Tag Archives: National Labor Relation Board

NLRB’s Ambush (Quickie) Election Rule No Longer in Effect (for now…)

As we previously reported in our blog, the NLRB’s ambush (aka “quickie”) election rule went into effect on April 30, 2012.  The rule sought to dramatically shorten the time frame in which a union representation election will take place. In short, the rule limited the issues employers could raise in the pre-election process (i.e. determining which employees are considered supervisors, and which employees constitute an appropriate bargaining “unit” would no longer be permitted before the election took place) and significantly diminished employers’ ability to appeal unfavorable decision-making at the local board level. The net effect forced employers to counter union organizing campaigns in 14-21 days versus the previously set time frame of approximately 42 days. 

Yesterday, May 14, 2012, a U.S. District Court ruled that the NLRB’s Ambush Election Rule is invalid and no longer in effect because no proper quorum of members existed when the rule was voted on and passed.  U.S. Chamber of Commerce et. al. v. NLRB (D.C. Cir. 1:11-cv-02262). 

Effective immediately, NLRB election procedures revert back to how they had been prior to this April 30, 2012 rule making, which means employers can expect an approximate 42 day window before an election, as opposed to 14-21 days.  We expect the NLRB will likely appeal this decision. 

SmithAmundsen’s Labor & Employment Practice Group recently received one of the first quickie election petitions in the United States, and the new rule was indeed decidedly working against employers.  Unfortunately, this issue isn’t quite over… but this is a significant victory for employers who prefer to remain union free in whole or in part.  As always, more detail will follow as new developments arise.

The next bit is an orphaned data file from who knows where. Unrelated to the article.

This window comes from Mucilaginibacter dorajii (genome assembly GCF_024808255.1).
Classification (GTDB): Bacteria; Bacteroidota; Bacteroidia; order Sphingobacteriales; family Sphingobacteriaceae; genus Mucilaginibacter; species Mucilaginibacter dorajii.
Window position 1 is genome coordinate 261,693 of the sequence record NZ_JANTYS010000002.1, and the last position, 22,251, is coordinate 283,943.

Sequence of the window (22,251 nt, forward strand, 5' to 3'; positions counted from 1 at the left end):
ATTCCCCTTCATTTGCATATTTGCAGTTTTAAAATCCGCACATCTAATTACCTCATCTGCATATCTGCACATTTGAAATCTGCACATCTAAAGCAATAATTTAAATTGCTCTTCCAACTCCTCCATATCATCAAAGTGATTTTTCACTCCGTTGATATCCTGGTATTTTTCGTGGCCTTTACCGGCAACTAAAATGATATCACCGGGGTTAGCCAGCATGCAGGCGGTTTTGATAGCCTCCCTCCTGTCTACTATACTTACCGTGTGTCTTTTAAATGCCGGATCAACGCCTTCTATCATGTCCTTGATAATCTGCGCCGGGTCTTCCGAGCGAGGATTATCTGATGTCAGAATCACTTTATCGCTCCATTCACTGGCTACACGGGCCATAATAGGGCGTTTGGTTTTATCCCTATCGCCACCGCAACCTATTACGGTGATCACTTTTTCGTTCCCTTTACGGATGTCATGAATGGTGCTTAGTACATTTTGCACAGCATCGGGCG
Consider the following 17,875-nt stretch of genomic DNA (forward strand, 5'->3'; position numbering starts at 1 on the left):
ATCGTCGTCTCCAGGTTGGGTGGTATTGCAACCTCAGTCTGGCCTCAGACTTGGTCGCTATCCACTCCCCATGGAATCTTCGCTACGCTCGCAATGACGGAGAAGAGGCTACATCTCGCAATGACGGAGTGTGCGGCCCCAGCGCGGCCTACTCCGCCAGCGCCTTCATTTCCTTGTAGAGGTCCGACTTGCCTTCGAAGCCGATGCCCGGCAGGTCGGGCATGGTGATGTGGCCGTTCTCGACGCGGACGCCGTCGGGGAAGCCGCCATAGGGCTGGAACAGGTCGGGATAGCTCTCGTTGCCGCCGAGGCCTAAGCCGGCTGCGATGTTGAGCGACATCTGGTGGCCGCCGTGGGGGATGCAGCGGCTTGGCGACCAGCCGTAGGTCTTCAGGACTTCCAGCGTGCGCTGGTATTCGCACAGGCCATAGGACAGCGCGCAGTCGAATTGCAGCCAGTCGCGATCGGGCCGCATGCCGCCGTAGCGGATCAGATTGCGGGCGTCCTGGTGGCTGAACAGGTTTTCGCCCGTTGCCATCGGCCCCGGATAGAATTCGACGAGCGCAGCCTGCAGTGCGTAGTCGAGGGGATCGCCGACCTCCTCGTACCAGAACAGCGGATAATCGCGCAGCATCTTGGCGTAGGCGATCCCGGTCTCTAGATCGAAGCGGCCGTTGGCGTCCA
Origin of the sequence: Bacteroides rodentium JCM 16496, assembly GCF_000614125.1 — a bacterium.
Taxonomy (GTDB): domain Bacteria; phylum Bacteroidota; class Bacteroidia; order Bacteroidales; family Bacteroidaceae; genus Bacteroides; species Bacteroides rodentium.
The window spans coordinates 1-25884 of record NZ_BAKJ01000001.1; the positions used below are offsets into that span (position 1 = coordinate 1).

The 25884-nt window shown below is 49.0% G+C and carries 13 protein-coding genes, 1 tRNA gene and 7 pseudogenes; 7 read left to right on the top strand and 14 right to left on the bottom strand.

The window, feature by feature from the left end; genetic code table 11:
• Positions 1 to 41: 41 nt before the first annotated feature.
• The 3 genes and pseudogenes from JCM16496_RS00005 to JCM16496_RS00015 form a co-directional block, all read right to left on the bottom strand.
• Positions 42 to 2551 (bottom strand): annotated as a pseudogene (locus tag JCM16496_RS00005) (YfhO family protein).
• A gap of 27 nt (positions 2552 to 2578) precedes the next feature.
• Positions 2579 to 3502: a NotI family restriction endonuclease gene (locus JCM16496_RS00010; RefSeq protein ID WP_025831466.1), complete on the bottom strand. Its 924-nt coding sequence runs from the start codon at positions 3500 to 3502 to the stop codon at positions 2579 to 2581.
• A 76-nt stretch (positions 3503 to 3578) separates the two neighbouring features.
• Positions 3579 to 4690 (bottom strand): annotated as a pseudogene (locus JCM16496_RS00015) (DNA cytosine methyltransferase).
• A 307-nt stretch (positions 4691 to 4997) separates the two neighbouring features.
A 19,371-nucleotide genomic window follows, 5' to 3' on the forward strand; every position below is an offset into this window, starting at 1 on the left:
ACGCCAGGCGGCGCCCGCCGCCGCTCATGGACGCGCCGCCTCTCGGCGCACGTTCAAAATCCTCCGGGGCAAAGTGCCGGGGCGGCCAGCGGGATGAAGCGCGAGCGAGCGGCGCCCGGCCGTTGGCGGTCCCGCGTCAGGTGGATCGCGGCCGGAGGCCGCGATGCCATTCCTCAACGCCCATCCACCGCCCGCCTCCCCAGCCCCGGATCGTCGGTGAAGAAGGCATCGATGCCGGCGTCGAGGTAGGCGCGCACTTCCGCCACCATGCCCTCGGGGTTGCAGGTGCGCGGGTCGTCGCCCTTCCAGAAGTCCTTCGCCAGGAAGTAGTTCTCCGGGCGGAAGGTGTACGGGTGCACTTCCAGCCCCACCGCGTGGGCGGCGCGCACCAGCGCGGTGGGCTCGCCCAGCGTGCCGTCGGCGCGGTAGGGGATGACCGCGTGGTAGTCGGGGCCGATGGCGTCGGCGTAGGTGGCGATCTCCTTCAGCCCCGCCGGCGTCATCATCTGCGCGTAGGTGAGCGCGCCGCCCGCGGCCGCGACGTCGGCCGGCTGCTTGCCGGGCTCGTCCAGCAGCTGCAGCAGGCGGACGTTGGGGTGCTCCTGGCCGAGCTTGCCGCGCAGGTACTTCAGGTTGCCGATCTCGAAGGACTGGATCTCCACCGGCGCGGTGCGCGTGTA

NLRB Blocked from Requiring Employers to Post “Employee Rights” Poster!

Contributed by Jon Hoag

The U.S. Court of Appeals for the District of Columbia ordered an emergency injunction to prevent the NLRB from issuing a rule requiring employers to post a notice about collective bargaining rights.  The rule was to go into effect April 30th and now will be delayed until the appeal is decided.

In related news, last Friday, a federal district court in South Carolina decided that the NLRB went beyond its legal authority when issuing the poster rule.  The appellate court noted the South Carolina decision when it issued today’s injunction.  The South Carolina decision raised questions about whether the NLRB would stick with its April 30, 2012 posting deadline, but now employers have clear direction that no posting is required until the District of Columbia matter is resolved.

Read our previous post on this subject:

https://laborandemploymentlawupdate.com/2012/03/05/federal-court-allows-new-labor-poster-requirement-to-go-into-effect-april-30-2012/